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Plummeting Loan Applications Hit 15-Year Low

Rising mortgage rates led to 15-year lows for mortgage application volume last week, with lower purchases following uncertain macroeconomic activity and a rush to rentals by prospective first-time homebuyers.

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In releasing the ""Weekly Mortgage Applications Survey"":http://mbaa.org/NewsandMedia/PressCenter/78221.htm, the ""Mortgage Bankers Association"":http://mbaa.org/default.htm (MBA) found purchase applications plunging by 8.8 percent from the week earlier ├â┬ó├óÔÇÜ┬¼├óÔé¼┼ô the lowest on record since 1996.

The trade group reported declines in overall loan volume by 14.9 percent on both a seasonally adjusted and seasonally unadjusted basis.

Refinance loans also fell, hitting 16.6 percent in contrast with numbers from the week before, even while conventional purchases dropped by 11 percent.

The Government Purchase Index, a measure of applications for government-backed loans, likewise showed a 5.9-percent dip from the previous week.

Unadjusted purchases fell 8.6 percent from the week before, down 5.1 percent from purchases seen over the same period last year.

""Mike Fratantoni"":http://www.mbaa.org/files/SpeakersBureau/FrantantoniM.pdf, VP of single-family research and policy development with the MBA, tells _MReport_ that higher mortgage rates, seasonal factors, and young people drove down loan application volume.

""We're bouncing along on a very low level on the purchase side,"" he says, adding that the trade group ""did not adjust for Columbus Holiday and that may be one reason why we didn't think that enough of the market would close in terms of purchases.""

Purchase applications for federally insured loans went up by 3.3 percent on an unadjusted basis, alongside

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an upswing in purchase activity that ran up to 43.5 points ├â┬ó├óÔÇÜ┬¼├óÔé¼┼ô the highest on record since April this year.

The share of refinancing activity constricted by about 77 percent of total applications, down from 79 percent the previous week, even while the adjustable-rate mortgage (ARM) share of activity collapsed to 5.8 percent from 6 percent of overall application volume from the week before.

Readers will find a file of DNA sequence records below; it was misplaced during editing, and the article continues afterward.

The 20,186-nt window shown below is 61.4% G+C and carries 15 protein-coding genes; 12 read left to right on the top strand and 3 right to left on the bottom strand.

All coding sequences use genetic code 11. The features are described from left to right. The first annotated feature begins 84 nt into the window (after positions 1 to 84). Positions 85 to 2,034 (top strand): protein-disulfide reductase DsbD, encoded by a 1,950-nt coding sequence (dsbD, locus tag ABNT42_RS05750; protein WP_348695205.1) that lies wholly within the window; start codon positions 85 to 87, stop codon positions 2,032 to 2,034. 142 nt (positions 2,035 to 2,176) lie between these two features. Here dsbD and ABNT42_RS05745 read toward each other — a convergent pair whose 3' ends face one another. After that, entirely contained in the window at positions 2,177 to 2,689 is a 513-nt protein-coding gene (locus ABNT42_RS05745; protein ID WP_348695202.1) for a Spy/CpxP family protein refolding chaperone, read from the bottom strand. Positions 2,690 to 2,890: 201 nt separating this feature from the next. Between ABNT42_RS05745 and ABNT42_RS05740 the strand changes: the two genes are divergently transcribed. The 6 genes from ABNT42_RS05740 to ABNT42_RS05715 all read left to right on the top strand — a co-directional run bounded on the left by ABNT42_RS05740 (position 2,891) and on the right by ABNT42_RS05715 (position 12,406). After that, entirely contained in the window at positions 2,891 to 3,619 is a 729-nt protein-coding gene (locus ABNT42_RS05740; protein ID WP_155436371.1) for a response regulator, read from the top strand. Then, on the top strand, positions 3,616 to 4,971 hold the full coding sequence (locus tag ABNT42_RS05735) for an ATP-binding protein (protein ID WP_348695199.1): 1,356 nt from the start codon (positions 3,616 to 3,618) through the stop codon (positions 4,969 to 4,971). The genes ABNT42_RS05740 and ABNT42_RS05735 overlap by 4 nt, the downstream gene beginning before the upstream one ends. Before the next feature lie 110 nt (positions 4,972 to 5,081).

On a seasonally adjusted basis, the four-week moving average fell 2.36 percent, even while the same collapsed by 1.53 percent among purchase applications on a seasonally adjusted basis.

In line with declines in mortgage loan volume, contract interest rates for fixed-rate loans went up across the board, with the 30-year bouncing up to 4.33 percent, up from 4.25 percent, and the 15-year seeing a leap to 3.61 percent, up from 3.53 percent.

Interest rates for 30-year mortgages with jumbo loan balances inched forward to 4.64 percent, up from 4.59 percent, while rates for 30-year loans insured by the ""Federal Housing Administration"":http://www.fha.com/ jumped to 4.12 percent, up from 4.06 percent.

Contract interest rates for 5-year and 1-year adjustable-rate mortgages meanwhile bounded upward to crest at 3.08 percent, up from 3.03 percent.

Asked whether the plunge in applications fed into an MBA forecast for $900 billion originations over 2012, Fratantoni says that any such decline will stay ""consistent with drops in refinance activity├â┬ó├óÔÇÜ┬¼├é┬ª and we expect that this will result in a very high drop in refi volume.""

He says that homeownership is expected to continue down the slope of a downward revision as more young people become renters.

""Macro-economically, we're still treading water, and if people don't feel secure about their job situation, they won't be going out to buy homes,"" he says.

Ryan Sweet, a senior economist with ""Moody's Analytics"":http://www.wsainc.com/, says that more potential homebuyers continue to stay on the sidelines because of the staggering 9.1-percent unemployment rate.

""The one benefit we're seeing from lower mortgage rates is a pickup in refinancing activity,"" he adds. ""While some may spend"" their extra cash, ""others may opt to build a larger savings cushion.""

About Author: Ryan Schuette

Ryan Schuette is a journalist, cartoonist, and social entrepreneur with several years of experience in real-estate news, international reporting, and business management. He currently lives in the Washington, D.C., area, where he freelances for DS News and MReport.
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